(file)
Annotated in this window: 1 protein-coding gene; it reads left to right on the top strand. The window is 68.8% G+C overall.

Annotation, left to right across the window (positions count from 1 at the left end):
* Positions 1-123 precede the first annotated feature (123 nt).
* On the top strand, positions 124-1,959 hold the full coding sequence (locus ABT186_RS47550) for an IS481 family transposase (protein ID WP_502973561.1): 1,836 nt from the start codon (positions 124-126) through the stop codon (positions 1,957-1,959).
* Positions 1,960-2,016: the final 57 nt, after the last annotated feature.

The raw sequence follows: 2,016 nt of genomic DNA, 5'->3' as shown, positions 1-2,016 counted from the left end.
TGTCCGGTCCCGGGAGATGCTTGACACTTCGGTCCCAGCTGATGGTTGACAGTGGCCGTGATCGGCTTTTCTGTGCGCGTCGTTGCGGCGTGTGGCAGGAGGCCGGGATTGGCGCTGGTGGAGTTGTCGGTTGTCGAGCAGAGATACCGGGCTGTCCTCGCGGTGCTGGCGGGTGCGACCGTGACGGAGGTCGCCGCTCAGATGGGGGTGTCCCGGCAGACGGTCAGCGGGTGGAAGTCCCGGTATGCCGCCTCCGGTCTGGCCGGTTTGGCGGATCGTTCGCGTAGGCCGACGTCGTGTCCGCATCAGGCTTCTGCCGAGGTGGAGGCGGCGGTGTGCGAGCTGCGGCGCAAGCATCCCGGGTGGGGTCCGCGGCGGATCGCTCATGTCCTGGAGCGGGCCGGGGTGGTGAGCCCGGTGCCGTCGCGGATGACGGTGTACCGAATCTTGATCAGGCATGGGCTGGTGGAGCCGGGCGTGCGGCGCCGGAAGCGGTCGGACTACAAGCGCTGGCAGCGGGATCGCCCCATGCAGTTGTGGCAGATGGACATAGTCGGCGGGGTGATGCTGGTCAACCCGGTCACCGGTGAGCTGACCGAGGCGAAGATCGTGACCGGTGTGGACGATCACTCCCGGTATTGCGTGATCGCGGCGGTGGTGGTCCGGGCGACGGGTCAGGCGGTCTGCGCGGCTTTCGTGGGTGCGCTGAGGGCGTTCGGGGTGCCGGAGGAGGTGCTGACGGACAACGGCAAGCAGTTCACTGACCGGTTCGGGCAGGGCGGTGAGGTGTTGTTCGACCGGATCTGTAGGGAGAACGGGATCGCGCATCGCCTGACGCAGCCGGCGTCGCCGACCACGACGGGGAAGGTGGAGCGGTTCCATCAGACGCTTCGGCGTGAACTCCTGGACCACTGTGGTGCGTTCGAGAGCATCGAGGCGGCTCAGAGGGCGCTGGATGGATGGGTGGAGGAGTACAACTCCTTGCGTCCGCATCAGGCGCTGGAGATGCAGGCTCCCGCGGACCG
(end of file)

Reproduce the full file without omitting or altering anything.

Annotated in this window: 1 protein-coding gene; it reads left to right on the top strand. The window is 68.8% G+C overall.

Annotation, left to right across the window (positions count from 1 at the left end):
* Positions 1-123 precede the first annotated feature (123 nt).
* On the top strand, positions 124-1,959 hold the full coding sequence (locus ABT186_RS47550) for an IS481 family transposase (protein ID WP_502973561.1): 1,836 nt from the start codon (positions 124-126) through the stop codon (positions 1,957-1,959).
* Positions 1,960-2,016: the final 57 nt, after the last annotated feature.

The raw sequence follows: 2,016 nt of genomic DNA, 5'->3' as shown, positions 1-2,016 counted from the left end.
TGTCCGGTCCCGGGAGATGCTTGACACTTCGGTCCCAGCTGATGGTTGACAGTGGCCGTGATCGGCTTTTCTGTGCGCGTCGTTGCGGCGTGTGGCAGGAGGCCGGGATTGGCGCTGGTGGAGTTGTCGGTTGTCGAGCAGAGATACCGGGCTGTCCTCGCGGTGCTGGCGGGTGCGACCGTGACGGAGGTCGCCGCTCAGATGGGGGTGTCCCGGCAGACGGTCAGCGGGTGGAAGTCCCGGTATGCCGCCTCCGGTCTGGCCGGTTTGGCGGATCGTTCGCGTAGGCCGACGTCGTGTCCGCATCAGGCTTCTGCCGAGGTGGAGGCGGCGGTGTGCGAGCTGCGGCGCAAGCATCCCGGGTGGGGTCCGCGGCGGATCGCTCATGTCCTGGAGCGGGCCGGGGTGGTGAGCCCGGTGCCGTCGCGGATGACGGTGTACCGAATCTTGATCAGGCATGGGCTGGTGGAGCCGGGCGTGCGGCGCCGGAAGCGGTCGGACTACAAGCGCTGGCAGCGGGATCGCCCCATGCAGTTGTGGCAGATGGACATAGTCGGCGGGGTGATGCTGGTCAACCCGGTCACCGGTGAGCTGACCGAGGCGAAGATCGTGACCGGTGTGGACGATCACTCCCGGTATTGCGTGATCGCGGCGGTGGTGGTCCGGGCGACGGGTCAGGCGGTCTGCGCGGCTTTCGTGGGTGCGCTGAGGGCGTTCGGGGTGCCGGAGGAGGTGCTGACGGACAACGGCAAGCAGTTCACTGACCGGTTCGGGCAGGGCGGTGAGGTGTTGTTCGACCGGATCTGTAGGGAGAACGGGATCGCGCATCGCCTGACGCAGCCGGCGTCGCCGACCACGACGGGGAAGGTGGAGCGGTTCCATCAGACGCTTCGGCGTGAACTCCTGGACCACTGTGGTGCGTTCGAGAGCATCGAGGCGGCTCAGAGGGCGCTGGATGGATGGGTGGAGGAGTACAACTCCTTGCGTCCGCATCAGGCGCTGGAGATGCAGGCTCCCGCGGACCG